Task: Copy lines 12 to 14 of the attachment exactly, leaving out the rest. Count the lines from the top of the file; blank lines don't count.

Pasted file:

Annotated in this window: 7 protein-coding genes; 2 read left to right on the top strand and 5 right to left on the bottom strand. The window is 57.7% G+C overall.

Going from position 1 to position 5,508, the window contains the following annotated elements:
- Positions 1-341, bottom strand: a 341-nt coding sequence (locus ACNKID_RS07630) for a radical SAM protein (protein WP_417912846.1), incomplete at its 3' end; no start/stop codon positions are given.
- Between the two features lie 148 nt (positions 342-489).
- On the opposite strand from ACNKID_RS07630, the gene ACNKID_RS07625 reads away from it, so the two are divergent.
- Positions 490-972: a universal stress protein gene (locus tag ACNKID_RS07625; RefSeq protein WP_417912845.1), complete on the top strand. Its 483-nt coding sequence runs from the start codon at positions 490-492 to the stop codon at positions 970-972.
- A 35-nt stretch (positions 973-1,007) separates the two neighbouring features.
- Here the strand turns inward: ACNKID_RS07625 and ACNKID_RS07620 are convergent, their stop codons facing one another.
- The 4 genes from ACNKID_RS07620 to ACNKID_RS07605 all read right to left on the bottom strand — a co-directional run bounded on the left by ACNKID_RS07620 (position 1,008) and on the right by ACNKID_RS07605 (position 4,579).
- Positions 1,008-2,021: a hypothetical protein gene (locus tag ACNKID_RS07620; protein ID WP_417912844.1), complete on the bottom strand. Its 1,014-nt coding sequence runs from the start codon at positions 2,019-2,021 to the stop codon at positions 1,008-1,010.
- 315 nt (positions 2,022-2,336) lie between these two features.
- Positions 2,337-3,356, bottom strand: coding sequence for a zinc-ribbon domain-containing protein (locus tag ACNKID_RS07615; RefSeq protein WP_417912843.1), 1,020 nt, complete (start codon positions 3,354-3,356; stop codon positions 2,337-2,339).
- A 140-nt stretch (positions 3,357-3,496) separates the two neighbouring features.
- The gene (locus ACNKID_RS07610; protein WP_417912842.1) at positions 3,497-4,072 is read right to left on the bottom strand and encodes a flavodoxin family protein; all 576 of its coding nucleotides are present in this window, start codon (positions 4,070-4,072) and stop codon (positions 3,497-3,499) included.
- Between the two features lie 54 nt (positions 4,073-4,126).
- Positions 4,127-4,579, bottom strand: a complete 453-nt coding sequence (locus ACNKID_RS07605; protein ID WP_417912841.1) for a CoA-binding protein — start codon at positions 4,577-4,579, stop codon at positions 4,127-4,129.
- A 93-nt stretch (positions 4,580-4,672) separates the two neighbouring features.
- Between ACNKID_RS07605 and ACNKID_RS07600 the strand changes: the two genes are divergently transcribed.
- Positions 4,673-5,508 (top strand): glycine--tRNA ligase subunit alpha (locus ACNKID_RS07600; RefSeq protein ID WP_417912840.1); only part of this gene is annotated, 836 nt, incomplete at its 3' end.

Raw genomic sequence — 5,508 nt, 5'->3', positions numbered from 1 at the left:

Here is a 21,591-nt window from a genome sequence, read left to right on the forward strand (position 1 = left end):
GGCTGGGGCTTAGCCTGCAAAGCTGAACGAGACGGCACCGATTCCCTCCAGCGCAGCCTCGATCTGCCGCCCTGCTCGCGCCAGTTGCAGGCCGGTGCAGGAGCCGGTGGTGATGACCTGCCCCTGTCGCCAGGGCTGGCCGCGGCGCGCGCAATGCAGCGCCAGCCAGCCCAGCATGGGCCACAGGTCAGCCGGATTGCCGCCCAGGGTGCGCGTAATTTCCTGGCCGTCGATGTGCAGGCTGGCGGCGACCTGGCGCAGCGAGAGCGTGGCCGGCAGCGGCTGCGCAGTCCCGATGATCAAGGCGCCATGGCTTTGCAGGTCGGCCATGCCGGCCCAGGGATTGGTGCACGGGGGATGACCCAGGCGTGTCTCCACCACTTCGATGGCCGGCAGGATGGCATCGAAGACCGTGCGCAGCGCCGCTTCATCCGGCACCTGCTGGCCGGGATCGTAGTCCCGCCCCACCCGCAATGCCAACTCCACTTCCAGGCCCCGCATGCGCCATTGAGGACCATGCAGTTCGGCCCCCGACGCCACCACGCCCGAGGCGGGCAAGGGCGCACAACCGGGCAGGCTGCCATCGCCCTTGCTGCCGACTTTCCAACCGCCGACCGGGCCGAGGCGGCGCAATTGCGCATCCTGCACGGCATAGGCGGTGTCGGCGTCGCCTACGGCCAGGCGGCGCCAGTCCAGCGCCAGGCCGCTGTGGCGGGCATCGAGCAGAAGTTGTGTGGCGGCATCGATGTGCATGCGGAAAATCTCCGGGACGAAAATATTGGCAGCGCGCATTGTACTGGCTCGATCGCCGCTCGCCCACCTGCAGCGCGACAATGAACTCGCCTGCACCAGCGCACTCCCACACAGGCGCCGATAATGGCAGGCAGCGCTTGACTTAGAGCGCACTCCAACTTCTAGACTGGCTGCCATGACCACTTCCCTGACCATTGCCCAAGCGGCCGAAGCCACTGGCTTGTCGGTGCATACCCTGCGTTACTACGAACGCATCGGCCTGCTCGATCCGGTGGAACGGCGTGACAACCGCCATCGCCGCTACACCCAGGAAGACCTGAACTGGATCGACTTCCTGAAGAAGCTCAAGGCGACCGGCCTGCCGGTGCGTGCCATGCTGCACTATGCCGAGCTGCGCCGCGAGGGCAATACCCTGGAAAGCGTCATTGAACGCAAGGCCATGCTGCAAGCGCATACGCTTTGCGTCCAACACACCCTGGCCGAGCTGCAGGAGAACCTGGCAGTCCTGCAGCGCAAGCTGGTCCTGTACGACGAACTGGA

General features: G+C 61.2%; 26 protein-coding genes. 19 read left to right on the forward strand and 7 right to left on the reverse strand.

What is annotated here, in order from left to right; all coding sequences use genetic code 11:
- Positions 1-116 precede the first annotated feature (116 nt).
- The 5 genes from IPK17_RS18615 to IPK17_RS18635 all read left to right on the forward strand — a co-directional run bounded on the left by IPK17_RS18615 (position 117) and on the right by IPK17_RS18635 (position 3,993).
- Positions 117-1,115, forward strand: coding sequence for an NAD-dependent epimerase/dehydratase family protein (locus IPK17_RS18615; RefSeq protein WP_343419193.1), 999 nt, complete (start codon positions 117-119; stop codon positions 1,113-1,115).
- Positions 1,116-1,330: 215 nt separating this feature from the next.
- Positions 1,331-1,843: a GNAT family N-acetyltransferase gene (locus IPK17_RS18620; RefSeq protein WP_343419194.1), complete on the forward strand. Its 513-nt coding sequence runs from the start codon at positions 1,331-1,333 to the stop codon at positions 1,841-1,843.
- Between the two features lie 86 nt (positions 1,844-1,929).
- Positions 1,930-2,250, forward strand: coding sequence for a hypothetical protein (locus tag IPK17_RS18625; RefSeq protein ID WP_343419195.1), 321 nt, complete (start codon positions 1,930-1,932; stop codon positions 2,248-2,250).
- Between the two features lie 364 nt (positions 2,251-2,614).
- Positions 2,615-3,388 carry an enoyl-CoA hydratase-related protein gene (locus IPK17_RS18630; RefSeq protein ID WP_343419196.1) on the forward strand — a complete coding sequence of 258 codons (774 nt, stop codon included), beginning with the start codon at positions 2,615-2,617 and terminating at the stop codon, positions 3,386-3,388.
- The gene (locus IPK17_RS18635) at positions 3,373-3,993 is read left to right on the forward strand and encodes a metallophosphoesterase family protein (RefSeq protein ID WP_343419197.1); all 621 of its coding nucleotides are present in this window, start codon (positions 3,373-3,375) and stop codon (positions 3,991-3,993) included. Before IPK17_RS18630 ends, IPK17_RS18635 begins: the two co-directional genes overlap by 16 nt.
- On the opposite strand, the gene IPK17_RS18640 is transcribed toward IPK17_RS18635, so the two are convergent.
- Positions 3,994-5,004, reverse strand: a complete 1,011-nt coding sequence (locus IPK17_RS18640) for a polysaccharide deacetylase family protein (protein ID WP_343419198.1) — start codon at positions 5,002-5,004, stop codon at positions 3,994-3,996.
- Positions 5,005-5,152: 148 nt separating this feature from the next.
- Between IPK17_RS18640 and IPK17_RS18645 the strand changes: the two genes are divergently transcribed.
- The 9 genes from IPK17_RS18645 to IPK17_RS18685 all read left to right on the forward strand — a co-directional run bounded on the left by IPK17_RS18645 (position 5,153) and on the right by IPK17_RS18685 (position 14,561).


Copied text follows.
- Positions 2,337-3,356, bottom strand: coding sequence for a zinc-ribbon domain-containing protein (locus tag ACNKID_RS07615; RefSeq protein WP_417912843.1), 1,020 nt, complete (start codon positions 3,354-3,356; stop codon positions 2,337-2,339).
- A 140-nt stretch (positions 3,357-3,496) separates the two neighbouring features.
- The gene (locus ACNKID_RS07610; protein WP_417912842.1) at positions 3,497-4,072 is read right to left on the bottom strand and encodes a flavodoxin family protein; all 576 of its coding nucleotides are present in this window, start codon (positions 4,070-4,072) and stop codon (positions 3,497-3,499) included.